BY LOHR McKINSTRY
---- — ELIZABETHTOWN — The 2013-14 operating budget for North Country Community College holds county shares to the same level as this year’s.
College President Dr. Steven Tyrell presented the $14.6 million spending plan to the Essex County County Board of Supervisors Finance Committee on Monday.
Tyrell told lawmakers the sponsor shares for Essex and Franklin counties remain at $1.14 million each, plus $50,000 apiece for the NCCC capital fund.
COSTS, REVENUE UP
The budget itself is up 7.3 percent for the next academic year, from $13.6 to $14.6 million.
Revenues are up 2.6 percent, from $13.6 million to $13.9 million. The budget estimates increases in state aid, plus a tuition rise of $150 a year, the first since 2011-12.
The Essex County Finance Committee unanimously approved the college’s budget, and it gets another vote at Ways and Means on Monday, July 29.
The final vote will come Aug. 5 at the board’s regular session.
The budget will be presented for approval to the Franklin County Legislature on Thursday.
As sponsors, both counties must OK it.
Tyrell said the largest part of the increase is for full-time salaries. The total rose 10.1 percent over this year.
“That’s mostly in negotiated salary agreements for faculty, (student) retention initiatives,” the president said.
Vice President for Fiscal Operations William Chapin added that the college is still in negotiations with Civil Service employees for a new contract, and they allowed for that.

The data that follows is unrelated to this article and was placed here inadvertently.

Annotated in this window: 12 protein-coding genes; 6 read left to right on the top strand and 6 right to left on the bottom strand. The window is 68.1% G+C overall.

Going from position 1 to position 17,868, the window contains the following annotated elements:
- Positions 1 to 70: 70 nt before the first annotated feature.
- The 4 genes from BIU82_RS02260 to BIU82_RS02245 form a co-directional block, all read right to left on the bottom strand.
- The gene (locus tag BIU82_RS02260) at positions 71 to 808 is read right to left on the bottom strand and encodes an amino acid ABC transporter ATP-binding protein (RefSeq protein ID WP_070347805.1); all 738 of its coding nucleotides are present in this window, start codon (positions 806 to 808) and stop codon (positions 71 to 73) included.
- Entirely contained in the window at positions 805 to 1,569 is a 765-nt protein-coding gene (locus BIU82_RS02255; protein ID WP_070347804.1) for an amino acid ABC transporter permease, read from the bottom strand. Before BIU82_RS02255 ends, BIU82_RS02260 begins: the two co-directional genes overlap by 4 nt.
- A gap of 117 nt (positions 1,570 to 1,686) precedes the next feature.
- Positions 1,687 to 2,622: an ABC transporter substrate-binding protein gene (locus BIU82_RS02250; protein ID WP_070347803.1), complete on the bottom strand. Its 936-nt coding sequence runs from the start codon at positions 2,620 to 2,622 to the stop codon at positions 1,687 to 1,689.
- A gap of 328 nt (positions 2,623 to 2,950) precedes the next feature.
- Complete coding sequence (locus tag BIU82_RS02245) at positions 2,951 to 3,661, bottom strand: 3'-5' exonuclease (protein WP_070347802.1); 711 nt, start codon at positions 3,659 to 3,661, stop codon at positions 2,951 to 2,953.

Additional employees helped increase the salaries total in the budget.
Tyrell said they’re working hard on retaining the students they have and attracting new ones.
“They didn’t have the study skills they needed,” he said of some of the NCCC students who left. “Some students are leaving us and going to other colleges. We’re looking at where they’re going.
“The bigger number is students who never came to us in the first place; they went to other colleges.”
Supervisor David Blades (R-Lewis) is a former school guidance counselor, and he offered some insight into why some students choose one college or the other.
“Many colleges would form a better relationship with me, as opposed to other colleges,” Blades said. “They (counselors) need to form a good opinion of your college as a whole.”
NCCC is working with guidance counselors in the area to accomplish that, Tyrell said.
The college has a main campus in Saranac Lake and branch campuses in Ticonderoga and Malone.
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